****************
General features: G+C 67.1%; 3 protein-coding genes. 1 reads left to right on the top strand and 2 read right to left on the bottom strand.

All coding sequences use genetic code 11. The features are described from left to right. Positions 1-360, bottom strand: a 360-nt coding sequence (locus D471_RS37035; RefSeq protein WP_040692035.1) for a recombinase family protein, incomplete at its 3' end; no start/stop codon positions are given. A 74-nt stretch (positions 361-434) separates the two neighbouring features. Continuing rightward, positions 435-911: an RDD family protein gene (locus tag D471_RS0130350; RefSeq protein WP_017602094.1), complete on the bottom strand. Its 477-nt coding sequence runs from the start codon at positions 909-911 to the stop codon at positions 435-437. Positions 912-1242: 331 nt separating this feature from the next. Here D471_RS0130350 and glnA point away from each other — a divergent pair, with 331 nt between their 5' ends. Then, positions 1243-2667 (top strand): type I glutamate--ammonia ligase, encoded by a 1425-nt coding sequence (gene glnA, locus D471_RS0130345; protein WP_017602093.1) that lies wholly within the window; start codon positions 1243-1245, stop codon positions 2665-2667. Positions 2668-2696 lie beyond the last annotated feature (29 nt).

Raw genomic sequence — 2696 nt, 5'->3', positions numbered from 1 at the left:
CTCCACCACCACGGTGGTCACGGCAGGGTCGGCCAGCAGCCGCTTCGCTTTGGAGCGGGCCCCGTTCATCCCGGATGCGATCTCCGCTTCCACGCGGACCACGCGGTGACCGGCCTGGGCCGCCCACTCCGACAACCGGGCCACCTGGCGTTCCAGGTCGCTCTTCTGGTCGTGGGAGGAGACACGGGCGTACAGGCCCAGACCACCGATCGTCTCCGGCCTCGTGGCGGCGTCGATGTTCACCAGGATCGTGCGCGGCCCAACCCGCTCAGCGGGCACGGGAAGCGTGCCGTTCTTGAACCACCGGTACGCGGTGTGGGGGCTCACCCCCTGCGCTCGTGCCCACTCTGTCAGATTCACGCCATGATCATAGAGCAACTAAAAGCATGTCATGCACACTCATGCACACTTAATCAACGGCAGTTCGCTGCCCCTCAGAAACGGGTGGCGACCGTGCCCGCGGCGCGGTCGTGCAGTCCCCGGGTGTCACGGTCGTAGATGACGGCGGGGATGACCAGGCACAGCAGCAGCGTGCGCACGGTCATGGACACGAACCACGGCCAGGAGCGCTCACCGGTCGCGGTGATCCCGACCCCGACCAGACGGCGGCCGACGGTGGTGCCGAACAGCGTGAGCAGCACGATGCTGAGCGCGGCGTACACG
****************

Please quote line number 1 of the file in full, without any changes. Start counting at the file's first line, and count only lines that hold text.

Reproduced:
General features: G+C 67.1%; 3 protein-coding genes. 1 reads left to right on the top strand and 2 read right to left on the bottom strand.